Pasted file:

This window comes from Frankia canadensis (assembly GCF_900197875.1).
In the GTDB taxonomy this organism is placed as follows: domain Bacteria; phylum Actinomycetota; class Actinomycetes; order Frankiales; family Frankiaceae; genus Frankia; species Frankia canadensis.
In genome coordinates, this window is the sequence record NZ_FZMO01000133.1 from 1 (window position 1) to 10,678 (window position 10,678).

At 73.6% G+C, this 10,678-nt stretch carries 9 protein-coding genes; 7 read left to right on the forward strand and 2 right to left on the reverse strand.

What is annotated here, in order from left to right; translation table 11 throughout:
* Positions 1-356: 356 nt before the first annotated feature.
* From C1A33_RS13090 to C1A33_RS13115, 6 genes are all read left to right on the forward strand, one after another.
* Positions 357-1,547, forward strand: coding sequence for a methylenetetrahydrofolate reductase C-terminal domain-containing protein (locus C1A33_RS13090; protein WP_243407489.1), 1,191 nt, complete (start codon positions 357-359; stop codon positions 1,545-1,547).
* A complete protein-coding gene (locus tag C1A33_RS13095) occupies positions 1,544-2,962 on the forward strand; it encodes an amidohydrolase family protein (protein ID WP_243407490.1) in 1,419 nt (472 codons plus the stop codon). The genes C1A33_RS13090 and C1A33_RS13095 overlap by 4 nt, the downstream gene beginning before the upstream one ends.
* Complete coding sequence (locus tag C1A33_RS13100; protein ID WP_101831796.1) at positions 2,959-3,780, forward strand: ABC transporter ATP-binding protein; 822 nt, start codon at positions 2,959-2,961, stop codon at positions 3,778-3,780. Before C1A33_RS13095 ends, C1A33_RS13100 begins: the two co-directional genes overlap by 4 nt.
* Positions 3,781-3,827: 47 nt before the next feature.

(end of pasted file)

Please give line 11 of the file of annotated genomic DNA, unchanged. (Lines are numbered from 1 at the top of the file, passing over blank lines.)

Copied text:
* Positions 3,781-3,827: 47 nt before the next feature.